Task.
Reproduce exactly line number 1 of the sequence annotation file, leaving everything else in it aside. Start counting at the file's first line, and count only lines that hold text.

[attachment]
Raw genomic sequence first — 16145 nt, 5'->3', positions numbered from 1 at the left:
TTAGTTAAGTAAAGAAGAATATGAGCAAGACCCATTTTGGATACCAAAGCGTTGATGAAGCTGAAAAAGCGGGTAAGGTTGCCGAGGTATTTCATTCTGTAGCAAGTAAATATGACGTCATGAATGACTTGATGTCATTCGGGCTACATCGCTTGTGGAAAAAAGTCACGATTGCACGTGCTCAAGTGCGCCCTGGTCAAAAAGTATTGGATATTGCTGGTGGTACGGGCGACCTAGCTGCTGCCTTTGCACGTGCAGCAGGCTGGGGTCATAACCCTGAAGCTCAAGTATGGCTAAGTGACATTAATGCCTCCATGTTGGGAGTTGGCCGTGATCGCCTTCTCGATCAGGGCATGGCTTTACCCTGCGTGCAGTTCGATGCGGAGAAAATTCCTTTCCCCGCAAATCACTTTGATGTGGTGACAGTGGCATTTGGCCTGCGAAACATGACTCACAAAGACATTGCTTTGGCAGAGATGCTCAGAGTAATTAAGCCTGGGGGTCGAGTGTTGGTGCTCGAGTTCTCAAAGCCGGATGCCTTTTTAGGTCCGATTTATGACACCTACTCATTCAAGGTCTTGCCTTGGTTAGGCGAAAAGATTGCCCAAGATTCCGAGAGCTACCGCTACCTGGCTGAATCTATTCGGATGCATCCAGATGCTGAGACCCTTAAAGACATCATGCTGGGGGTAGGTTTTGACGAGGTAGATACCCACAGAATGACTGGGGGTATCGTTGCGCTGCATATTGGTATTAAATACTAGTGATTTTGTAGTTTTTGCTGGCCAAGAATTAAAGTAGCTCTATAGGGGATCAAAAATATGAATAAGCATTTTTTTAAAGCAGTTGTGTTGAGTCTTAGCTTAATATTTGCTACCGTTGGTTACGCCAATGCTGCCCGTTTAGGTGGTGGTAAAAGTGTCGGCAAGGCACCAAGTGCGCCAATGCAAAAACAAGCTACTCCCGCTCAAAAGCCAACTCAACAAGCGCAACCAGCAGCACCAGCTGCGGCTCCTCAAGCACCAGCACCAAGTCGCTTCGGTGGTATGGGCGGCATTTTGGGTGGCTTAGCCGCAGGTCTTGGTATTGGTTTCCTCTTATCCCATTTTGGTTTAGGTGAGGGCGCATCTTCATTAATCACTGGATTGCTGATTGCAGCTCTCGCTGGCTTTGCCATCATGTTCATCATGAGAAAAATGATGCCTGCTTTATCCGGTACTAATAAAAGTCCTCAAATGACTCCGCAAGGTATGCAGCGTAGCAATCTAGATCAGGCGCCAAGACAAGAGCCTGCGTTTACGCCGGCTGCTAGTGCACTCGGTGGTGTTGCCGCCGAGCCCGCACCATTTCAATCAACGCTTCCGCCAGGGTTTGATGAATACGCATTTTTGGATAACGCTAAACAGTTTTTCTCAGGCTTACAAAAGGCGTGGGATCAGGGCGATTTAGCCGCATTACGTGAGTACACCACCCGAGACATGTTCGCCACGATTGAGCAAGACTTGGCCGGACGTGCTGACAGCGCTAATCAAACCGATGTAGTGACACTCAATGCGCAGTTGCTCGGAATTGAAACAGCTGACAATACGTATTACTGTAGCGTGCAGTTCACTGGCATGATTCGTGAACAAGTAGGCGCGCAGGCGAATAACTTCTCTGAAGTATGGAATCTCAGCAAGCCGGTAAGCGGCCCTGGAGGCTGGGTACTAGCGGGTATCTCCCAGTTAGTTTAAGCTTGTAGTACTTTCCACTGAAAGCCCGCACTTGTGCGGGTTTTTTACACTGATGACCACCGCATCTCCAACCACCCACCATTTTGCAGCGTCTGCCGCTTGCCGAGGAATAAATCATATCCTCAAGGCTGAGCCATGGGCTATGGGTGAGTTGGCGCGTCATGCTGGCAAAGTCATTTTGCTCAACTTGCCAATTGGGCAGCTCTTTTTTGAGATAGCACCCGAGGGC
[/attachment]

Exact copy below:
Raw genomic sequence first — 16145 nt, 5'->3', positions numbered from 1 at the left: